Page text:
So I called the clinic asking if I can switch to a nose mask, I actually realised that I can breath through my nose quite well. I don’t know why I have this fear of breathing through my nose. The the lady there was sceptical because of my nose issues, and also claimed that I should use the mask during waking hours so that it will gradually mold itself to my face and be a better fit.

I am not sure about that last part. Is it really a thing?


I got one of these to put it on for tonight: https://www.youtube.com/watch?v=ESoELScLl98

I’m the guy in the B&W parts of the commercial for sure.


If the mask is shifting easily, it may be a bit loose. Take care not to over-tighten, but it ought to be relatively stable.


I found the nose pillow to be a lot easier to use. You can shift though and get leaks, but my case is pretty mild. The mask is still supposed to be better, overall and some people with nose pillows need the chin strap, I don’t. Apparently the pressure was enough for me to basically stop all open mouth snoring.


All masks will leak. Once you get used to CPAP just like anything you will start to learn how to fit the mask etc. I think most people when starting out tend to tighten too much. I realized over time by loosening it up a bit it worked much better (as others have already stated above).

As far as shaping the mask, I think it is more getting used to it. So sitting on with it more during the day may help with being more comfortable during the night and can help get used to the pressure especially if it is a high one. Usually you are replacing the silicone pieces regularly because they wear out so not sure if shaping it applies. YMMV

The nasal pillows blow the air right in your nose and I agree with Nesrie can be more comfortable especially because there is less silicone on your face. However, if you get nose bleeds you need to try them and may learn they will not work. Your pressure can really determine how comfortable you are with the air blowing in directly. I do find when I use a nasal pillow the air does seem to dry me out enough if my nose is dripping a bit from my allergies.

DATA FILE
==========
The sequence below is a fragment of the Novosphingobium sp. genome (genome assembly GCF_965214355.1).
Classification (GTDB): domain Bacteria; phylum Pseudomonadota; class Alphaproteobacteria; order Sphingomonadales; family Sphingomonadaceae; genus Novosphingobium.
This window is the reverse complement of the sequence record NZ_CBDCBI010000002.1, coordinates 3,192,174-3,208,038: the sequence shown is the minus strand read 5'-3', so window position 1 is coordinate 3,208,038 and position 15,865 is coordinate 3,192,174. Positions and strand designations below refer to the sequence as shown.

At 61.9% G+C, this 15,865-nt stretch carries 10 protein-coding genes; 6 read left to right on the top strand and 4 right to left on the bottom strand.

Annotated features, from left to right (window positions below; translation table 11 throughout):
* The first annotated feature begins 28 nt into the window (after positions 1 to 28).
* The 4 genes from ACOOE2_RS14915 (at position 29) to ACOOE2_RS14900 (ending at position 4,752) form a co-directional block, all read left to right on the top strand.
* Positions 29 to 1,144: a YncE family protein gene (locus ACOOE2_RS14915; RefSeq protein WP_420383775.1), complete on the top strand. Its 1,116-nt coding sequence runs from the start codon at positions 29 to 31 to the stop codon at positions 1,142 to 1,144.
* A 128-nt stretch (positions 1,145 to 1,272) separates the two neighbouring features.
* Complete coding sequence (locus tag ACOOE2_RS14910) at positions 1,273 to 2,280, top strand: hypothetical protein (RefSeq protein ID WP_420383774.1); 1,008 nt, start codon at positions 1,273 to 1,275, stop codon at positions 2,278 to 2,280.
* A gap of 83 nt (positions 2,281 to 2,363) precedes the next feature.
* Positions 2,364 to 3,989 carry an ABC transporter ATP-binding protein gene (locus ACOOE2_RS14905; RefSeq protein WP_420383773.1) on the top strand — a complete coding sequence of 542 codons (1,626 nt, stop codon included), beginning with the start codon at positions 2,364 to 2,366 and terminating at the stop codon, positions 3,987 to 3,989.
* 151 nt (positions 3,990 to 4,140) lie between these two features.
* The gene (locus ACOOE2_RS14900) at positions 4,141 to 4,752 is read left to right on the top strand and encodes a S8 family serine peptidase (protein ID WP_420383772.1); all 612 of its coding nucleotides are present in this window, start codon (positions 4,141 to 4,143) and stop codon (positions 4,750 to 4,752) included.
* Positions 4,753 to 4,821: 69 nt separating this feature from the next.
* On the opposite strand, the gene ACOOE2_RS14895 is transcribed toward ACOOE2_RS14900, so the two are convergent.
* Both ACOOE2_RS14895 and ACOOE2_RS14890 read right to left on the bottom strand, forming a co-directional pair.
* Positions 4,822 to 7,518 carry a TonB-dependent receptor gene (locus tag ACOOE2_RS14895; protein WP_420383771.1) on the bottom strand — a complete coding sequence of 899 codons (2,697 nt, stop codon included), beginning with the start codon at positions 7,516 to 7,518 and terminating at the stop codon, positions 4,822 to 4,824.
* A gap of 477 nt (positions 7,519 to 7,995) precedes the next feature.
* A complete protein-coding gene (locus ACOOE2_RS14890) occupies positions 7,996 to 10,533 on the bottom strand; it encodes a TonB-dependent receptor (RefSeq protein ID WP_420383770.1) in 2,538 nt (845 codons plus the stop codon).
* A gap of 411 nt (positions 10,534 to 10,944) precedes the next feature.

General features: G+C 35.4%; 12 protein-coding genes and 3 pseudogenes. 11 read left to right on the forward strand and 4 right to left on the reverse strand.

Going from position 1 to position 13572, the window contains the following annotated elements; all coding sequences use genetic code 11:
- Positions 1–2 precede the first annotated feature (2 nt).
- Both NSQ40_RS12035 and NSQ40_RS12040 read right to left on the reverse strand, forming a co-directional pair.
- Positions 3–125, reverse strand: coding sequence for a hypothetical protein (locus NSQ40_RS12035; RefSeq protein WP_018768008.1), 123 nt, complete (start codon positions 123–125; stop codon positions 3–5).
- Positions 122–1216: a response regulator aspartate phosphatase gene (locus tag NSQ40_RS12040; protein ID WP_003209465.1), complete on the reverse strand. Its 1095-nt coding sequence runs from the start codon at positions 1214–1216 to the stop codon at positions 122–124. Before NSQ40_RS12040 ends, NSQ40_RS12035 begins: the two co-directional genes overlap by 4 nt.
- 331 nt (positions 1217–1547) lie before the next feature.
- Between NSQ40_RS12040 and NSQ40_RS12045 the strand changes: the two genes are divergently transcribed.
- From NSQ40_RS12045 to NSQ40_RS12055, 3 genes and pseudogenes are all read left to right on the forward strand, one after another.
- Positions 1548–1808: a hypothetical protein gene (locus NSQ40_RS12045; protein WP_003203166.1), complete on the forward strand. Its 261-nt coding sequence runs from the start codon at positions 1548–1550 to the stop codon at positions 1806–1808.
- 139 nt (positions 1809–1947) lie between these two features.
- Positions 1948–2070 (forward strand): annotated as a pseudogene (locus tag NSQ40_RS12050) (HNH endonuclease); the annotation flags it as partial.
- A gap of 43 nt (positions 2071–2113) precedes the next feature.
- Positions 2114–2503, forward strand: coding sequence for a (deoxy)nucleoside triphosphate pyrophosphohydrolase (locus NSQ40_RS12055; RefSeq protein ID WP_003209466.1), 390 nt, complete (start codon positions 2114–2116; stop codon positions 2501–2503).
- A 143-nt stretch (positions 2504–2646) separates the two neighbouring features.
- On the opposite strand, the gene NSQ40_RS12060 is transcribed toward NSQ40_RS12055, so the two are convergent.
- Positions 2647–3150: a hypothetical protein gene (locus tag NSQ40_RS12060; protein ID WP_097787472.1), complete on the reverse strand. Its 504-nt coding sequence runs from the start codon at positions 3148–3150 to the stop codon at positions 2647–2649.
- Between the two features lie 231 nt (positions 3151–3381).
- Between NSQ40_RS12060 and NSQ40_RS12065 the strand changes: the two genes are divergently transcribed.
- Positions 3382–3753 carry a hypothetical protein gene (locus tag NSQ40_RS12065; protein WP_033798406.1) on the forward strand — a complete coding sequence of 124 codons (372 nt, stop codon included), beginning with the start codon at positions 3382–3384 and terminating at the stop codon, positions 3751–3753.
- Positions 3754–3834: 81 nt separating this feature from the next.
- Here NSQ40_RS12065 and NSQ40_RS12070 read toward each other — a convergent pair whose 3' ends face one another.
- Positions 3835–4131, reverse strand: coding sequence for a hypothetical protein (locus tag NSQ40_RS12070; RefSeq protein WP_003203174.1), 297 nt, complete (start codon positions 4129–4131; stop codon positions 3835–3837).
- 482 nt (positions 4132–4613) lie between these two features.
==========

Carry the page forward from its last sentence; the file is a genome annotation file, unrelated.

It’s quite interesting to hear what others have done. I’ve gotten a small table to go along side my bed. as I mentioned before I’m using the nose pillows and was concerned with opening my mouth - the DME sent me a chin strap which I have never used, as I actually have learned to keep my mouth closed totally. The pressure/noise it makes when I do open my mouth is quite annoying and I wake instantly up.

I’ve also learned that I really don’t like the heated air… not at all. Trying with the heated tube on, was a single night trial. Ever since it’s been off. I’ve always enjoyed sleeping when it’s nice and cool in my bed room. I do the the humidity on, although - I haven’t tried with that off just yet. I do want to give that a try.


I really wouldn’t recommend going without the humidity unless your ambient relative humidity is pretty high. And I gather the purpose of the heated hose with the coil is to prevent condensation buildup within the hose in a cool room. Sometimes in the summer I’ve found it annoying because I don’t have A/C (although I plan to get central air installed soon, because climate change is starting to make our summers in Portland hotter and muggier than before), but it’s not so much the warm air as the hose itself being warm and ending up under my blanket or whatever.


I ran out of water in the tank one night and work up with my mouth so dry that parts of my mouth were stuck together until I could get some water. I would try adjusting the level of humidity down before shutting it off completely.